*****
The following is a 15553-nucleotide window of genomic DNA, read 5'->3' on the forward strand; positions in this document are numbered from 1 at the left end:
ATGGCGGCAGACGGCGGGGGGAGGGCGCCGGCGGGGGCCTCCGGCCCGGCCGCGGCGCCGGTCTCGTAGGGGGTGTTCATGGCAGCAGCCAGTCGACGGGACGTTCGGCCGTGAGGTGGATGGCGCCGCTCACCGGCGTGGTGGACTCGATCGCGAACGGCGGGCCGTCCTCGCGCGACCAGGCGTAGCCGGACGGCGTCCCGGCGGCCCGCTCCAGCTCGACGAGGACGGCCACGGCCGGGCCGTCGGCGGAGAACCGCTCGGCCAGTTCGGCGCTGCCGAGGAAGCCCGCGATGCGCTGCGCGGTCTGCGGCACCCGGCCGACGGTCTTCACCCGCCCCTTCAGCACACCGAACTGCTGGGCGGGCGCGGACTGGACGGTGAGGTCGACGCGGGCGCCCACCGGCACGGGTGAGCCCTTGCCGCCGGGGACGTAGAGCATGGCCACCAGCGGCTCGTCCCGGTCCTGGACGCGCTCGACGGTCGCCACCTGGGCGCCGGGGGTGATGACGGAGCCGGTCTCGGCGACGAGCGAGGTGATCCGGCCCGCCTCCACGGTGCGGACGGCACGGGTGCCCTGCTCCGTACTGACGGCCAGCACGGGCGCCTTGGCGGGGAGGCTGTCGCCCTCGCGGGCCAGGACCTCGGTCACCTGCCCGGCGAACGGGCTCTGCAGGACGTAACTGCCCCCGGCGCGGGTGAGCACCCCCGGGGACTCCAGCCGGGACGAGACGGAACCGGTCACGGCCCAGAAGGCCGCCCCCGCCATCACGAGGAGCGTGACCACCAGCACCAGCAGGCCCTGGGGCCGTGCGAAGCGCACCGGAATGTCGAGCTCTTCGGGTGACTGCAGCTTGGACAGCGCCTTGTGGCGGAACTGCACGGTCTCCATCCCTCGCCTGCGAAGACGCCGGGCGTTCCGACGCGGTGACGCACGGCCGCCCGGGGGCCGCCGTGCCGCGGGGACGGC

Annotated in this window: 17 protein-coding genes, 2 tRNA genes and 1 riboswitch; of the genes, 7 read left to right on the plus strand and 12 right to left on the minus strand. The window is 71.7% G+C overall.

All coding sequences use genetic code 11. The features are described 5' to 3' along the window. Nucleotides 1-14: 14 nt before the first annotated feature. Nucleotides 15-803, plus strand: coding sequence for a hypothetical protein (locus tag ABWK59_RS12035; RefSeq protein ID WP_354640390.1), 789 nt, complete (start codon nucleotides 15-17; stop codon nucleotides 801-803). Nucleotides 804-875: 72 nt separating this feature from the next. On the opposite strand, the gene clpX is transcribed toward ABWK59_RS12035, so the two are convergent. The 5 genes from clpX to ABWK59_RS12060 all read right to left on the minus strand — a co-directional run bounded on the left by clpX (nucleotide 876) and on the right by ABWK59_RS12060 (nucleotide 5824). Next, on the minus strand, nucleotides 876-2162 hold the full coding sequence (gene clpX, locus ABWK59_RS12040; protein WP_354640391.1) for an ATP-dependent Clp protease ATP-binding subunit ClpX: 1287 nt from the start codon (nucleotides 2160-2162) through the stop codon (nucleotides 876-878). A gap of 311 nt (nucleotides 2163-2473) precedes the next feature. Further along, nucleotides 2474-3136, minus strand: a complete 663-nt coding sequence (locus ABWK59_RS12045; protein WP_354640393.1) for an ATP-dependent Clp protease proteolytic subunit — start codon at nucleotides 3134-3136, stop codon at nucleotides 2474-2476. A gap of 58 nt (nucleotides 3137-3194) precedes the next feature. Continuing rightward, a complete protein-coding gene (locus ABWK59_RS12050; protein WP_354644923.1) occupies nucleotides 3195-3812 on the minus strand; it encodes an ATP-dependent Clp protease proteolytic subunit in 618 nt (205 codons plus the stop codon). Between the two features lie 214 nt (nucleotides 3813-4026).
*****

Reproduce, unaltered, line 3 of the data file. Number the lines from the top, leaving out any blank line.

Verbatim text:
Annotated in this window: 17 protein-coding genes, 2 tRNA genes and 1 riboswitch; of the genes, 7 read left to right on the plus strand and 12 right to left on the minus strand. The window is 71.7% G+C overall.